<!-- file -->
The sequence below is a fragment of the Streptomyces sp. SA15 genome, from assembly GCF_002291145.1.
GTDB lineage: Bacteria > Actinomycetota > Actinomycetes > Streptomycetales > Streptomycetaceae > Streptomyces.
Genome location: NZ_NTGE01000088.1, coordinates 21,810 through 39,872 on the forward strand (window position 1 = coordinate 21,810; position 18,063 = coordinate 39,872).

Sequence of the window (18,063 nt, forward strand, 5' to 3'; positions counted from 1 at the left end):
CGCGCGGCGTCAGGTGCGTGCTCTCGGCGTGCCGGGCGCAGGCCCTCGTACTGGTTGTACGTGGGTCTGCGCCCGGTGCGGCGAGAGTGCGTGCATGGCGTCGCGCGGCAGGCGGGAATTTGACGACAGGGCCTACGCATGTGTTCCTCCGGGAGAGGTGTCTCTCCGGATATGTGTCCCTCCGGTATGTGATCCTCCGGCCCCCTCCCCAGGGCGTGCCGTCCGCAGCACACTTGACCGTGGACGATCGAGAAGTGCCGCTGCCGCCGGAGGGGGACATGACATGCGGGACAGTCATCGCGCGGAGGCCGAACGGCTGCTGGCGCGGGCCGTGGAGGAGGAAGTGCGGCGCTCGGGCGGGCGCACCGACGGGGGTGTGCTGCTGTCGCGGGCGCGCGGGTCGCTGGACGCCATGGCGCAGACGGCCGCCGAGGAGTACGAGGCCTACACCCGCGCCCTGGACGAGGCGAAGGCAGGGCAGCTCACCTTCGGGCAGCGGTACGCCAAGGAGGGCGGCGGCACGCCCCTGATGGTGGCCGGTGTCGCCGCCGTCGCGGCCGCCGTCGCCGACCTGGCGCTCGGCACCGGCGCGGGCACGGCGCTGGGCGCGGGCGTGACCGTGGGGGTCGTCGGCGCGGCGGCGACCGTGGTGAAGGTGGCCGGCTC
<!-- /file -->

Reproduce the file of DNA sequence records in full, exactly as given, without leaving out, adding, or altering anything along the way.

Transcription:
The sequence below is a fragment of the Streptomyces sp. SA15 genome, from assembly GCF_002291145.1.
GTDB lineage: Bacteria > Actinomycetota > Actinomycetes > Streptomycetales > Streptomycetaceae > Streptomyces.
Genome location: NZ_NTGE01000088.1, coordinates 21,810 through 39,872 on the forward strand (window position 1 = coordinate 21,810; position 18,063 = coordinate 39,872).

Sequence of the window (18,063 nt, forward strand, 5' to 3'; positions counted from 1 at the left end):
CGCGCGGCGTCAGGTGCGTGCTCTCGGCGTGCCGGGCGCAGGCCCTCGTACTGGTTGTACGTGGGTCTGCGCCCGGTGCGGCGAGAGTGCGTGCATGGCGTCGCGCGGCAGGCGGGAATTTGACGACAGGGCCTACGCATGTGTTCCTCCGGGAGAGGTGTCTCTCCGGATATGTGTCCCTCCGGTATGTGATCCTCCGGCCCCCTCCCCAGGGCGTGCCGTCCGCAGCACACTTGACCGTGGACGATCGAGAAGTGCCGCTGCCGCCGGAGGGGGACATGACATGCGGGACAGTCATCGCGCGGAGGCCGAACGGCTGCTGGCGCGGGCCGTGGAGGAGGAAGTGCGGCGCTCGGGCGGGCGCACCGACGGGGGTGTGCTGCTGTCGCGGGCGCGCGGGTCGCTGGACGCCATGGCGCAGACGGCCGCCGAGGAGTACGAGGCCTACACCCGCGCCCTGGACGAGGCGAAGGCAGGGCAGCTCACCTTCGGGCAGCGGTACGCCAAGGAGGGCGGCGGCACGCCCCTGATGGTGGCCGGTGTCGCCGCCGTCGCGGCCGCCGTCGCCGACCTGGCGCTCGGCACCGGCGCGGGCACGGCGCTGGGCGCGGGCGTGACCGTGGGGGTCGTCGGCGCGGCGGCGACCGTGGTGAAGGTGGCCGGCTC